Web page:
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This article was published on August 26, 2011

Irony: Adobe might never have acquired Flash without Steve Jobs

Irony: Adobe might never have acquired Flash without Steve Jobs
Matthew Panzarino
Story by

Matthew Panzarino

Matthew Panzarino was Managing Editor at TNW. He's no longer with the company, but you can follow him on Twitter. Matthew Panzarino was Managing Editor at TNW. He's no longer with the company, but you can follow him on Twitter.

If you’d like a definition for irony, then this anecdote might be a good place to start. We all know that Apple Chairman Steve Jobs has famously refused to allow Adobe’ Flash player to be installed on devices like the iPad and iPhone because of the poor performance of the software.

Though Adobe has sworn up and down that it is due to Apple’s anti-competitive nature, there has yet to be a mobile device from any manufacturer that runs flash flawlessly.

But Adobe didn’t even start out as a software company. In the book Inside the Publishing Revolution by Pamela Pfiffner, there is an interesting story about the early days of both Apple and Adobe.

When it was launched in 1982 it was a hardware company with two employees, John Warnock and Chuck Geschke. They were out to build the best printer anyone had ever seen, powered by Warnock’s fantastic new PostScript software and using the then-exotic laser printing engine.

At nearly the same time, Apple was hard at work on what would become the LaserWriter, the first widely available mass-market laser printer. But Apple’s team had a problem, the software that they had wasn’t up to the task of producing crisp, well scaled text at 300ppi. They had insanely great hardware, provided by a partnership with Canon, but no software to run it.

So when Steve Jobs was told that Warnock and Geschke were also working on a printer, he got in contact and was invited over to take a look. The demonstration of PostScript knocked his socks off and he knew he had to have it. “We were the first ones in the U.S. to have the Canon laser printer,” Jobs told “When we went over to see John and Chuck, we could quickly see that our hardware was going to be better than theirs and that their software was more advanced than what we were working on. I was simply blown away by what I saw.”

The book goes on to explain how Jobs saw the value of PostScript and how silly it was for Adobe not to be pursuing the software side of its business. Some time in 1984, Jobs took a meeting with Warnock and Geschke that changed modern publishing forever.

Over breakfast at a Cupertino health food restaurant, he proposed that Adobe license its technology to Apple for inclusion in a 300-dpi Canon-equipped laser printer driven by the Macintosh. According to Geschke, Jobs told them: “I don’t need the computer. I don’t need the printer. I need the software.”

This time the duo took notice. “If someone keeps saying, ‘You have a business here,’ and it’s not the business you’re doing, then it’s time to change your business,” Geschke says now. Jobs says, simply, “I convinced them to drop plans to be a hardware company and be a software company instead.”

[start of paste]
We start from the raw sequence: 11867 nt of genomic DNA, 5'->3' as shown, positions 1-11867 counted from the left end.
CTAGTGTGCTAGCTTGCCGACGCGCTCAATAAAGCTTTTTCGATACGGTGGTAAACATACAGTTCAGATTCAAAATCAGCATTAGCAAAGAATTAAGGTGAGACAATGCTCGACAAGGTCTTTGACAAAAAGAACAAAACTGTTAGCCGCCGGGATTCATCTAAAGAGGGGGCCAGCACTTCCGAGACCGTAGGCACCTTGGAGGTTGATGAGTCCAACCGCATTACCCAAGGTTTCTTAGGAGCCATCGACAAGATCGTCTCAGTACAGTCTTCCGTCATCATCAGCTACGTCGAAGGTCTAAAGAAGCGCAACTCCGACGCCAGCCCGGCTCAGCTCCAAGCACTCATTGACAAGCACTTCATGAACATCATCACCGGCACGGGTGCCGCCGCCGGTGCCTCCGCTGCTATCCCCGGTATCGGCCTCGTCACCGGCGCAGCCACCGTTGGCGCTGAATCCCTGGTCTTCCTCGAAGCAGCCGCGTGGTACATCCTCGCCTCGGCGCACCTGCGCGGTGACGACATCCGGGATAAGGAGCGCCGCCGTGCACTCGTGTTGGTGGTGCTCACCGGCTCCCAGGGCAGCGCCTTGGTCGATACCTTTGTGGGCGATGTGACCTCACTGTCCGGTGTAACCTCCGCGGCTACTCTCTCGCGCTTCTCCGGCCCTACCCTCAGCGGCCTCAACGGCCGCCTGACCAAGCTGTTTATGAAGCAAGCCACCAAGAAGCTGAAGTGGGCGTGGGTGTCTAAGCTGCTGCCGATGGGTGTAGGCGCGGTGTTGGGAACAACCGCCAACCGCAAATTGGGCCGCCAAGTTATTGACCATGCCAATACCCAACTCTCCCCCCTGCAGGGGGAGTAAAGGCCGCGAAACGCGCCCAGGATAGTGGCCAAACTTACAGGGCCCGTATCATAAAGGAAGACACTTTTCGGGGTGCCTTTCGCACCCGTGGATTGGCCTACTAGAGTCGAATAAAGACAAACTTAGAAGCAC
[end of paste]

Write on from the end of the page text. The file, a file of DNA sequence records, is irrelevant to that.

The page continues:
In typical Jobsian fashion, Steve managed to get what he wanted, Adobe’s PostScript, produce a revolutionary product and also lay claim to the choice for Adobe to pursue software like PostScript, Photoshop and eventually, through an acquisition of Macromedia, Flash.

Yes, it’s completely possible that Adobe might still have acquired Macromedia and be producing Flash today if this meeting had never happened. But it’s just as likely that Adobe would have continued on its path as a hardware company instead, never needing to purchase an animation software company.

It’s also interesting to note that, although Apple and Adobe have had their share of animosity lately, they have traditionally been close partners in their roles as the facilitator of modern publishing. Warnock, especially, was a kindred spirit to Jobs. Jobs speaks fondly of Warnock in the book:

I would have trusted him with my life, and I think he trusted me, It was a good personal relationship even though we didn’t always agree on everything.

We always felt that Apple should stand at the intersection of art and technology, and John felt the same way about Adobe. The Mac was the first computer that was commercially available with a graphical user interface. We were doing typography on the screen, while with PostScript Adobe was doing type on the printed page. John had a developed aesthetic sense, too. We meshed together well.

Regardless of the way that Apple and Adobe have clashed over Flash and other matters in recent years, it remains a fact that modern publishing wouldn’t be the way it is without Adobe contributing PostScript to the hugely important LaserWriter. As Jonathan Seybold put it, “You’ve just turned publishing on its head. This is the watershed event.”

Lets hope that Adobe and Apple find a way to work well together again, who wouldn’t want more magic like this?

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